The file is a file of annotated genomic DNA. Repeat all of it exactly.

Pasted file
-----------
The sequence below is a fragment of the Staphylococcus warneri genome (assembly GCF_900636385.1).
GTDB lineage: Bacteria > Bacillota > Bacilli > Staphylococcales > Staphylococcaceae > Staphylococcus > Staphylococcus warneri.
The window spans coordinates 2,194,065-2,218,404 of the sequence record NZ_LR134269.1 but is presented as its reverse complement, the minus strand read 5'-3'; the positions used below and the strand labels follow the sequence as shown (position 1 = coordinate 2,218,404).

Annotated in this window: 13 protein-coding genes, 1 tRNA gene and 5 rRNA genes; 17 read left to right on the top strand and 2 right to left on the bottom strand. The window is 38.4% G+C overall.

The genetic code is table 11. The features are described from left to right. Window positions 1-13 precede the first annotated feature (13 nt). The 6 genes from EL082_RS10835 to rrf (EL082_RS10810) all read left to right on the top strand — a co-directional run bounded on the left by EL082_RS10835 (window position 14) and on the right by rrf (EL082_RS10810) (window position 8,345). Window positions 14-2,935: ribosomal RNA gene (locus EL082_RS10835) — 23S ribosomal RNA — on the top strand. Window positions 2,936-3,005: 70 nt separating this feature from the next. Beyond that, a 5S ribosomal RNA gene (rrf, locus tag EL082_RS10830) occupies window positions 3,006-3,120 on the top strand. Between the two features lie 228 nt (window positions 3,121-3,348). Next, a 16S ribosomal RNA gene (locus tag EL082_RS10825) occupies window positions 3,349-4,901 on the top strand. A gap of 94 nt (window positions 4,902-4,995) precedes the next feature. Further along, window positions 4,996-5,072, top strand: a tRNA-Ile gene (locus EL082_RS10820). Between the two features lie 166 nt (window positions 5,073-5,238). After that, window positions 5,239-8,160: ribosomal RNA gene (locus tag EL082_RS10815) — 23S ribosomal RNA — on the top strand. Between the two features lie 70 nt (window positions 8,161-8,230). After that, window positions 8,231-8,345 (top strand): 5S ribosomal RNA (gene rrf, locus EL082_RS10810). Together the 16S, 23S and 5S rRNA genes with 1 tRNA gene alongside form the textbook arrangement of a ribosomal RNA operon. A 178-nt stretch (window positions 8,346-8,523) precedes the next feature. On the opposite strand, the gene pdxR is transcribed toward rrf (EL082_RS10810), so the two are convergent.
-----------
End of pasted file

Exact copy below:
The sequence below is a fragment of the Staphylococcus warneri genome (assembly GCF_900636385.1).
GTDB lineage: Bacteria > Bacillota > Bacilli > Staphylococcales > Staphylococcaceae > Staphylococcus > Staphylococcus warneri.
The window spans coordinates 2,194,065-2,218,404 of the sequence record NZ_LR134269.1 but is presented as its reverse complement, the minus strand read 5'-3'; the positions used below and the strand labels follow the sequence as shown (position 1 = coordinate 2,218,404).

Annotated in this window: 13 protein-coding genes, 1 tRNA gene and 5 rRNA genes; 17 read left to right on the top strand and 2 right to left on the bottom strand. The window is 38.4% G+C overall.

The genetic code is table 11. The features are described from left to right. Window positions 1-13 precede the first annotated feature (13 nt). The 6 genes from EL082_RS10835 to rrf (EL082_RS10810) all read left to right on the top strand — a co-directional run bounded on the left by EL082_RS10835 (window position 14) and on the right by rrf (EL082_RS10810) (window position 8,345). Window positions 14-2,935: ribosomal RNA gene (locus EL082_RS10835) — 23S ribosomal RNA — on the top strand. Window positions 2,936-3,005: 70 nt separating this feature from the next. Beyond that, a 5S ribosomal RNA gene (rrf, locus tag EL082_RS10830) occupies window positions 3,006-3,120 on the top strand. Between the two features lie 228 nt (window positions 3,121-3,348). Next, a 16S ribosomal RNA gene (locus tag EL082_RS10825) occupies window positions 3,349-4,901 on the top strand. A gap of 94 nt (window positions 4,902-4,995) precedes the next feature. Further along, window positions 4,996-5,072, top strand: a tRNA-Ile gene (locus EL082_RS10820). Between the two features lie 166 nt (window positions 5,073-5,238). After that, window positions 5,239-8,160: ribosomal RNA gene (locus tag EL082_RS10815) — 23S ribosomal RNA — on the top strand. Between the two features lie 70 nt (window positions 8,161-8,230). After that, window positions 8,231-8,345 (top strand): 5S ribosomal RNA (gene rrf, locus EL082_RS10810). Together the 16S, 23S and 5S rRNA genes with 1 tRNA gene alongside form the textbook arrangement of a ribosomal RNA operon. A 178-nt stretch (window positions 8,346-8,523) precedes the next feature. On the opposite strand, the gene pdxR is transcribed toward rrf (EL082_RS10810), so the two are convergent.